“Swedish mezzo-soprano Kerstin Thorborg was one of the finest artists before the public during her prime years in the 1930s. Celebrated by critics in London and New York, she was admired for her completeness as an artist, excelling in both opera and concert work, and adept in many areas of the repertoire. Attractive and supple on stage, she was regarded as among the finest actresses in opera. In the company of such fellow singers as Leider, Flagstad, Lehmann, Melchior, and Schorr, she made her era an outstanding one for Wagnerian performance.

Thorborg made her début at the Stockholm Opera in AÏDA, achieving a substantial success with her first Ortrud in 1924. The mezzo remained with the company until 1930 (also fulfilling numerous concert engagements) before accepting an offer from the Prague National Theatre and, subsequently, Nuremberg. After a successful series of performances in both houses, she was summoned to Berlin, where she was engaged by the Städtische Oper, singing there from 1932 to 1935. In 1935, she began appearing at Vienna Staatsoper and remained there until 1938. Her Salzburg roles between 1935 and 1937 included Orfeo, Magdalene, Brangäne, Donna Mercedes in Hugo Wolf's rarely performed DER CORREGIDOR, and Eglantine in Weber's EURYANTHE. In the midst of her European engagements, she managed to fit in a season at Buenos Aires as well.

In 1936, Thorborg made débuts at both Covent Garden and the Metropolitan Opera, receiving praise for her consummate artistry. Her May appearance in DIE WALKÜRE prompted London's very particular Ernest Newman to describe her as ‘the finest Fricka I have ever seen or hope to see’. Later, Newman greeted her Kundry with these words: ‘She walks like a goddess, sits like a statue; and not a single gesture is wasted throughout the whole evening. All in all, I would rank her as the greatest Wagnerian actress of the present day’.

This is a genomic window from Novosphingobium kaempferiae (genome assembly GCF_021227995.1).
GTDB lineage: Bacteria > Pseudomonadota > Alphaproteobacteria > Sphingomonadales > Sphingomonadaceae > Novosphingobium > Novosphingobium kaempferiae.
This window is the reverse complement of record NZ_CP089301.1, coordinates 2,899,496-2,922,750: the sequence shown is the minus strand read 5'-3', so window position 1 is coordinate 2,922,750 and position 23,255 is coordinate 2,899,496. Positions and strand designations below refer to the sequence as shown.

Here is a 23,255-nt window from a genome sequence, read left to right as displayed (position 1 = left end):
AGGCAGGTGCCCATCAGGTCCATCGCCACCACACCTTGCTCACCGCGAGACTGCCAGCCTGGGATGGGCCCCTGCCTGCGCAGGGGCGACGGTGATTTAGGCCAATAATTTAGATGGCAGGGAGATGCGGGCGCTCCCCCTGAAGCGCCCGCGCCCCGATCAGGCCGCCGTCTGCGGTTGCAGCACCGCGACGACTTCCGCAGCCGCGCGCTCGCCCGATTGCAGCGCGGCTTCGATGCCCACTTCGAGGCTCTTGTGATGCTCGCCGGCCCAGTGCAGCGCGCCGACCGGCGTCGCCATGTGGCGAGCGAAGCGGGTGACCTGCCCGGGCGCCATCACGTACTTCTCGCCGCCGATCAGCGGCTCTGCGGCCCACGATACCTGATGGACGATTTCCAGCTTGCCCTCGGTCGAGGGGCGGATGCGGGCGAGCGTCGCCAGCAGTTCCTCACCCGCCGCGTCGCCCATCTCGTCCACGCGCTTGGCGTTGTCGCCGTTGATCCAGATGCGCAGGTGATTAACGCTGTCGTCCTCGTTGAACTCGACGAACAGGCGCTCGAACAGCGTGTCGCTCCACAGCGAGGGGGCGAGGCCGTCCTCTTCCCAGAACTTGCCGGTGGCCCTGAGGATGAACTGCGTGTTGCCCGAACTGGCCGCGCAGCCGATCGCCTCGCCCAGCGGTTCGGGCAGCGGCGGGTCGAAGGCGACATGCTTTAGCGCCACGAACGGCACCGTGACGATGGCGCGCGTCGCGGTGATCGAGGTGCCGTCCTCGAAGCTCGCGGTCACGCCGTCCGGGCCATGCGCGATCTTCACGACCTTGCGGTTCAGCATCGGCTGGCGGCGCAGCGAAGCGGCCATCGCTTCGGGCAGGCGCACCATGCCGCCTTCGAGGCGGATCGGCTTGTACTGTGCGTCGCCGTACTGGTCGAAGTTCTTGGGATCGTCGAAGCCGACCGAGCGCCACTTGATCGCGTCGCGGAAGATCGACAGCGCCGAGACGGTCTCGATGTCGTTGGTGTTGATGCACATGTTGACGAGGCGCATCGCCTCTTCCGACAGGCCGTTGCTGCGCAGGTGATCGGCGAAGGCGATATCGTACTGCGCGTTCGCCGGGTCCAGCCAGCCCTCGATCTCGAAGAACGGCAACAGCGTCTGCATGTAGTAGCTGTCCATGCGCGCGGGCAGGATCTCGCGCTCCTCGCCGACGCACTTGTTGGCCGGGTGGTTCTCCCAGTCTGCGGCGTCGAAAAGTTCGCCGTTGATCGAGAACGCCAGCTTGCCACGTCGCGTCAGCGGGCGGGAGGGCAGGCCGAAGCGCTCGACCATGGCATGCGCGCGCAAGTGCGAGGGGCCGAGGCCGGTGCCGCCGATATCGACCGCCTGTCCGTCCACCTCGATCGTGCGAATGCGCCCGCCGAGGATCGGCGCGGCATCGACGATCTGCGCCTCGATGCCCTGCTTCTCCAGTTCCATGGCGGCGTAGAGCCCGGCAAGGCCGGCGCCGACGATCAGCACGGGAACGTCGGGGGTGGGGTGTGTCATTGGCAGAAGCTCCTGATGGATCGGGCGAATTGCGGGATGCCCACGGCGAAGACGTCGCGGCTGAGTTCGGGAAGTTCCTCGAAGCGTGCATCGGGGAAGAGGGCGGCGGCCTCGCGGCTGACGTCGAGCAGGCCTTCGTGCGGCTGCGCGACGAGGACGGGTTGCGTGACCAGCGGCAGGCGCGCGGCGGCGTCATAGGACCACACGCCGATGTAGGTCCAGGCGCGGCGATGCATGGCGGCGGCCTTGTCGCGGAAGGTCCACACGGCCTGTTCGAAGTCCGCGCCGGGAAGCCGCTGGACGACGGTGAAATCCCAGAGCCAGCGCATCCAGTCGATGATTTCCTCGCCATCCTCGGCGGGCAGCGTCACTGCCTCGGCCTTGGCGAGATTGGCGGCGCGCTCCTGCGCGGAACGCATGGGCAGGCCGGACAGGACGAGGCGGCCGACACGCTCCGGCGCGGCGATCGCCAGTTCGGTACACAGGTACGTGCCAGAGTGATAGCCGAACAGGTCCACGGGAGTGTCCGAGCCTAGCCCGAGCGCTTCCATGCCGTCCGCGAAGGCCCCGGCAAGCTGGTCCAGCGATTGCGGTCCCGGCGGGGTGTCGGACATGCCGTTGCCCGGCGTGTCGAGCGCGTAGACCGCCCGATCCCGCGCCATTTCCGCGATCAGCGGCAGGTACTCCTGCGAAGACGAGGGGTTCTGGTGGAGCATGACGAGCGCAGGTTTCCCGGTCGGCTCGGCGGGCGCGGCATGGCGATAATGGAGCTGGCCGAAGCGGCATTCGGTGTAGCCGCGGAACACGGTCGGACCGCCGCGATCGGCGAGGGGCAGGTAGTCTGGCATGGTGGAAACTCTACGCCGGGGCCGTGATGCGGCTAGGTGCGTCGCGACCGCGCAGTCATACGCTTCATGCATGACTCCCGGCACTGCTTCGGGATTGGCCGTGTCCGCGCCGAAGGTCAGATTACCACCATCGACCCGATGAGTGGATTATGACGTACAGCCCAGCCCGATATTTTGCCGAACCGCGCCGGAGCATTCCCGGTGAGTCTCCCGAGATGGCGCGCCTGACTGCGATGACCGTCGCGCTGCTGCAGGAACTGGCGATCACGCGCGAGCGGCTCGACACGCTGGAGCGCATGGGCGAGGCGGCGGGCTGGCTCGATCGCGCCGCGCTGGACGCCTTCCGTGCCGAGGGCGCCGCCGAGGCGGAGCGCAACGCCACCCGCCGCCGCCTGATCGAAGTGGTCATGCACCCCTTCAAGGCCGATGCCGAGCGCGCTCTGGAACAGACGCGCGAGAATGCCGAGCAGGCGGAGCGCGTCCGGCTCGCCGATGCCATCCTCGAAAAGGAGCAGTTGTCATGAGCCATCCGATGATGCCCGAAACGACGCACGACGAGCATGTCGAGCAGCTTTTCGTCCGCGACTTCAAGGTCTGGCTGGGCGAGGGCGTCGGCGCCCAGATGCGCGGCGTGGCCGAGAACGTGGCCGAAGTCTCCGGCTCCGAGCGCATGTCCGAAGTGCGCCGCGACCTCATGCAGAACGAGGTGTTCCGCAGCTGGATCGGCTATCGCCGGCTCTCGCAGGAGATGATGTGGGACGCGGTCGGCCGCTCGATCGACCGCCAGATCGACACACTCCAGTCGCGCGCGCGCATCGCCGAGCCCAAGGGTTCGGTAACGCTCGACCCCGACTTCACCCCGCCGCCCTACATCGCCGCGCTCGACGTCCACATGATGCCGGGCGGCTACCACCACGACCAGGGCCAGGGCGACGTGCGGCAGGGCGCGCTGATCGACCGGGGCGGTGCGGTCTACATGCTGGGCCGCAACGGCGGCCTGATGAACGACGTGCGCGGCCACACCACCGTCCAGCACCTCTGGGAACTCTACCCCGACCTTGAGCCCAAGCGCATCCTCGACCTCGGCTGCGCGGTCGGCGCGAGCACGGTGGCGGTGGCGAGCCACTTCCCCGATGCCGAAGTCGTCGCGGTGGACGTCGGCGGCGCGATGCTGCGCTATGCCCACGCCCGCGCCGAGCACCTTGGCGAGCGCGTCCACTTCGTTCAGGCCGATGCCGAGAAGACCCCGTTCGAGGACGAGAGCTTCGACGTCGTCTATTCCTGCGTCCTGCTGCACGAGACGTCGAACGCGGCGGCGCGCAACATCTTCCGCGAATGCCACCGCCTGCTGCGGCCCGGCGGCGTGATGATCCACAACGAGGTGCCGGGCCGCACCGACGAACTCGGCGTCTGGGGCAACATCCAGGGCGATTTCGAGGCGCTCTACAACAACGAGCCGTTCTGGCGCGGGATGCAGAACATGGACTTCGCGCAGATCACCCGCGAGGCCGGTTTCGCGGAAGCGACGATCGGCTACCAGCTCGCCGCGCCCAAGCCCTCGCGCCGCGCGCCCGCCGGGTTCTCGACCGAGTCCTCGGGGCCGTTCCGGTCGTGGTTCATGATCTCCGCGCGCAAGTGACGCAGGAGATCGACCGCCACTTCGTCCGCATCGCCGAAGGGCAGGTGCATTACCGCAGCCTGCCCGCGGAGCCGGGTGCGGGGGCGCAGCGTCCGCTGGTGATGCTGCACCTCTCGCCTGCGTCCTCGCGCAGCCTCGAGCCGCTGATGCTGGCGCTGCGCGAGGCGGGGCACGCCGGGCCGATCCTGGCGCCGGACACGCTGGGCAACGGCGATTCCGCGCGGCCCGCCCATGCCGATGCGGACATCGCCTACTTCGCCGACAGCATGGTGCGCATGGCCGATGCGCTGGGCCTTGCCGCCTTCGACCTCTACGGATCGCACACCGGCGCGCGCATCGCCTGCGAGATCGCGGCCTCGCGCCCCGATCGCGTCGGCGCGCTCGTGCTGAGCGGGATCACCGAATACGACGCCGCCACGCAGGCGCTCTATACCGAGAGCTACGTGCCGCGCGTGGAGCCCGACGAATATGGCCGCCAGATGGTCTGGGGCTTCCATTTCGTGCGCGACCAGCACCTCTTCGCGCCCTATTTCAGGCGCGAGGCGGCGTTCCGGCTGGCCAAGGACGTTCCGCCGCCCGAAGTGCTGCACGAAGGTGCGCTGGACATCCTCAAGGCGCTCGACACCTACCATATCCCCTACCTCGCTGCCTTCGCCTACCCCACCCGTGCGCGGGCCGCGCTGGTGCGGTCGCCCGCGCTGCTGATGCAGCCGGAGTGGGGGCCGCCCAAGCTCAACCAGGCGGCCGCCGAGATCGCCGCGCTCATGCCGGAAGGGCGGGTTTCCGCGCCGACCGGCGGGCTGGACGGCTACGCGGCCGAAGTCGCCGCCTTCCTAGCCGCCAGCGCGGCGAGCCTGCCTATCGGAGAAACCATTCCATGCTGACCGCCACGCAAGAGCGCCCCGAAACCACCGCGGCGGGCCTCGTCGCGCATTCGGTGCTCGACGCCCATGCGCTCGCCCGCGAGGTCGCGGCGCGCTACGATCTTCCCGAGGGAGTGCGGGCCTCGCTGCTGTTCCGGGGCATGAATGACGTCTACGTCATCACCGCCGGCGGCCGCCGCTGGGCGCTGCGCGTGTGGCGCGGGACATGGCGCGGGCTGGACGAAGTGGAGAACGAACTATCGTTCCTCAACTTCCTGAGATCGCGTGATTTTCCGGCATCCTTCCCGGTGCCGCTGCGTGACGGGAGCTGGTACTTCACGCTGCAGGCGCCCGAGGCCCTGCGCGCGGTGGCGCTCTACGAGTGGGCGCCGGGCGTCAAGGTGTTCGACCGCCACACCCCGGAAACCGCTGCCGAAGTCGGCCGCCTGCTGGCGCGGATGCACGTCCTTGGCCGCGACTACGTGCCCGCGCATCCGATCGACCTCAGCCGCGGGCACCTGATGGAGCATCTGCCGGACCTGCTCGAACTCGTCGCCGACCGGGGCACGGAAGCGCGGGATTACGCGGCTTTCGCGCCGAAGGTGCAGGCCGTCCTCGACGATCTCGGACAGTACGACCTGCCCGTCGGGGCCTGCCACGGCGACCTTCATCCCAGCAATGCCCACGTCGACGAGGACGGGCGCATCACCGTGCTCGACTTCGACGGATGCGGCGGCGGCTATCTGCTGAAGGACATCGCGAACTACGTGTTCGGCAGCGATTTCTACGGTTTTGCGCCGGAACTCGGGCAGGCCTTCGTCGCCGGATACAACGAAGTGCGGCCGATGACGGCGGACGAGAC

In New York, Thorborg's December début was again as Fricka, a performance also celebrated as that of a great actress. While critics deemed her somewhat too bright in tone, they greeted her portrayal as altogether exceptional. Thorborg was described as ‘a woman of regal and distinguished beauty, stately in bearing, slender, tall and straight’. The reviewer hailed her as ‘an actress of intelligence and skill and power’. Thorborg's appearances at Covent Garden ended before the outbreak of World War II, but her Metropolitan engagement extended over fifteen seasons, during which she proved herself a mainstay of the Wagnerian wing. In 243 performances, she ranged over nearly the entire range of Wagner roles for mezzo and contralto, also performing such parts as Amneris, Azucena, Ulrica, Orfeo, Octavian, Herodias, and Marina in BORIS GODUNOV. Thorborg sang two seasons at San Francisco (1938 and 1943) and in Chicago between 1942 and 1945.”

- Erik Eriksson, allmusic.com





“Although in the 1920s Melchior was planning to make Germany the center of his career, the unforeseen Nazification and Great Depression of the early 1930s in fact moved him away from that country's theaters, including ‘Hitler's Bayreuth’. After 1933, the majority of his opera season was spent at the Metropolitan. It was a Dionysiac time for Wagner performance. His only new operatic rôle in the 1930s was Florestan.

Melchior left the Met and the opera after a much publicized kafuffle with incoming General Manager Rudolf Bing, giving his last performance (Lohengrin) in February of 1950."

-Zillah D. Akron